In this second installment of The Ultimate Wadding Guide I will be discussing the different materials used in the amazing array of waddings that are available to us.
In order to help you decide which material is perfect for your project, I will be looking at the pro’s and con’s of each material, splitting them between three categories; Natural, Man-Made and Blended. At the bottom I have summarised it all in a Wadding Comparison Table.
Natural fibres include cotton, bamboo, wool and silk. Some quilters prefer to use a natural fibre simply because it is, well, natural!
Natural fibres will have a tendency to shrink slightly, which may be a desired effect. Over time they may acquire the puckered look of an antique quilt.
Cotton is the go-to choice for many quilters because it is is soft, washable, and can accept very detailed quilting stitches. It is the wadding of choice for quilts that will be entered into shows and competitions.
However, when washed cotton will always have a tendency to shrink within the quilt, producing a soft, crinkly effect, adding character and giving the quilt a “well-loved” effect. Whilst this is great for bed quilts, it is not the best choice for wall hangings that need to retain their sharp corners and hang straight. If this is the case the wadding can be pre-washed or simply not washed at all.
The recommended quilting distance varies by brand, but is generally up to 8″ apart. Cotton wadding is great for machine stitching because its clingy quality helps to keep the fabric from shifting whilst you quilt. However, if needle-punched, cotton wadding is less desirable for hand-quilting because it can be hard to push the needle through the dense mat of cotton fibres.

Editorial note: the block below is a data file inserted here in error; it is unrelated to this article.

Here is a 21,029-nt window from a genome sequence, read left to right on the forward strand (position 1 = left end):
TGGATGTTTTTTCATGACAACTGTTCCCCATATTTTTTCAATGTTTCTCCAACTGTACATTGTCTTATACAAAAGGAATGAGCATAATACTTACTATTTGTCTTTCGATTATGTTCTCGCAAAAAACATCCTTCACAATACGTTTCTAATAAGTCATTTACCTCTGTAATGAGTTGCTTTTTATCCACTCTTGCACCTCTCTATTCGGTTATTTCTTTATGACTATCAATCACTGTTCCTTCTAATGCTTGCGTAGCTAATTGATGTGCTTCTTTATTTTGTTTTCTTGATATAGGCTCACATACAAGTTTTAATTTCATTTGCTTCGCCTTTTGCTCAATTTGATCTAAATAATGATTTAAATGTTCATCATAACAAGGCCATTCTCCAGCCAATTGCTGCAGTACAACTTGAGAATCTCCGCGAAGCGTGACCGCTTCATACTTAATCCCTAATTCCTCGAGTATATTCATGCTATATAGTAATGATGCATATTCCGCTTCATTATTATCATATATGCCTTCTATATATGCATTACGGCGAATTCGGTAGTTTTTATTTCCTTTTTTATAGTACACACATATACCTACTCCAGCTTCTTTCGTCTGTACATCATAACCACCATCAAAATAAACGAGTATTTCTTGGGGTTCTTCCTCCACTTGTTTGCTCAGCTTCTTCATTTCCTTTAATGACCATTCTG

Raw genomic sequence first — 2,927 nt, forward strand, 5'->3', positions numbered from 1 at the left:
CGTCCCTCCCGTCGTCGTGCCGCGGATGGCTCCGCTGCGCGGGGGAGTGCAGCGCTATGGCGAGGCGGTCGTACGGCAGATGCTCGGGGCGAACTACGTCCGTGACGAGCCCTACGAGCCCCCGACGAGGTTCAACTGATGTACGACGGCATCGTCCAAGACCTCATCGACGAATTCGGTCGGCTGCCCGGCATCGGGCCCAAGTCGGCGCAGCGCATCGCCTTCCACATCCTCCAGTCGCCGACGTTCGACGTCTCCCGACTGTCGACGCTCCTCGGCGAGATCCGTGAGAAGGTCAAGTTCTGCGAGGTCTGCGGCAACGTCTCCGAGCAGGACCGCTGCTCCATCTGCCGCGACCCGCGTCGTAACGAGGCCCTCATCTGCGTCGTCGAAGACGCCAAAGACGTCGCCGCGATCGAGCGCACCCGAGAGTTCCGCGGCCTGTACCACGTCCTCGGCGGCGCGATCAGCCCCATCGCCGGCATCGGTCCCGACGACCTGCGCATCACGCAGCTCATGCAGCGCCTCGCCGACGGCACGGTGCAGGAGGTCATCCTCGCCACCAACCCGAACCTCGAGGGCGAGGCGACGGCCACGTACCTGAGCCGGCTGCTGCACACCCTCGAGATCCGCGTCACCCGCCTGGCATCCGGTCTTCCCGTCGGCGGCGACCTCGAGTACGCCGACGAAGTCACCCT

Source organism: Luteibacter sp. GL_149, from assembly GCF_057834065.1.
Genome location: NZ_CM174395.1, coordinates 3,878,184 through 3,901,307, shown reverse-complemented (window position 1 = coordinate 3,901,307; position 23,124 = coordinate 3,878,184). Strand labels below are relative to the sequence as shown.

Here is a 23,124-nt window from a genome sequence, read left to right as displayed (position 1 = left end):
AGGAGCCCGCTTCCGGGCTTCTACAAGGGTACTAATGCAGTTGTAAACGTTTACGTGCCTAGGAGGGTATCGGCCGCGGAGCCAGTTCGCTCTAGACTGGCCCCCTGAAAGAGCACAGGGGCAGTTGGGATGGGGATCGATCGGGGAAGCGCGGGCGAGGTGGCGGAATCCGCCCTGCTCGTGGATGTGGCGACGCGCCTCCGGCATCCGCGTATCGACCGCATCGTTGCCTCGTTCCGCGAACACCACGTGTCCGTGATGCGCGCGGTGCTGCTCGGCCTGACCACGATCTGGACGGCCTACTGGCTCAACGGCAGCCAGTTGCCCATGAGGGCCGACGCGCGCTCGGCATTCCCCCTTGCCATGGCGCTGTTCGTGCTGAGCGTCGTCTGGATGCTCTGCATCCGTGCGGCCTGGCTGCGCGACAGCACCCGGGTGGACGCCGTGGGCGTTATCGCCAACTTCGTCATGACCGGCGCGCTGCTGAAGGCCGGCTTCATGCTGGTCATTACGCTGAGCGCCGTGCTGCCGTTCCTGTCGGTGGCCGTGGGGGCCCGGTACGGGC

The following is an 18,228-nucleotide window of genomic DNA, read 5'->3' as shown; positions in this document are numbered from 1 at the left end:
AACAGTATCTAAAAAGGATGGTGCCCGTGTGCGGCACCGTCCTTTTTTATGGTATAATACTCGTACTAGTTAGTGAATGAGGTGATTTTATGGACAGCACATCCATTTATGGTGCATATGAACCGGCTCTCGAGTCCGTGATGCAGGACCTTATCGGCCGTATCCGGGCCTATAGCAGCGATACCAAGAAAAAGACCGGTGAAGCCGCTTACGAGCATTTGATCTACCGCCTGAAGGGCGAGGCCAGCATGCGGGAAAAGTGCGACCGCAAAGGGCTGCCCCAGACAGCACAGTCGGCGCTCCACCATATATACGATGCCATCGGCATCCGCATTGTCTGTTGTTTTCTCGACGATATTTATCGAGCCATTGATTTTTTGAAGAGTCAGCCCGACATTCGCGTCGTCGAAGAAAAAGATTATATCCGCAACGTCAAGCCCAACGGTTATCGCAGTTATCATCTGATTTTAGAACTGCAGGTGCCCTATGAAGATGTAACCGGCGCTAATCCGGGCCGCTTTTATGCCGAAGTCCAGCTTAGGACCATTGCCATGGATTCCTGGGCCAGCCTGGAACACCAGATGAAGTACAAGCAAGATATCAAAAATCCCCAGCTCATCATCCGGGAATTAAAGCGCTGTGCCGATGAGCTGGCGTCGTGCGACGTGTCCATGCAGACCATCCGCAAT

Examples include Quilters Dream Cotton which comes in three different lofts to suit every need.
You can find more details about each of the cotton waddings that are stocked by Cotton Patch in the Wadding E-book.
Light, warm, lofty and resilient, wool regulates the body temperature better than any other fibre, keeping you from getting too hot or too cold while sleeping. For comfort, wool wadding can’t be beat; it is warm without being heavy, but also light enough to use all year round. It is also know for wicking moisture away so is a practical choice for a regularly used quilt.
However, some people are allergic to wool and it is more expensive than cotton, polyester and bamboo, though less expensive than silk.
The recommended quilting distance for wool is up to 4″ apart. It is perfect for both hand and machine quilting despite a high loft.
The main issue with wool is the need for vary careful washing and drying as it will felt and shrink if agitated when being washed. It cannot be dried with heat (e.g. in a tumble-drier) as the heat and motion will ruin it.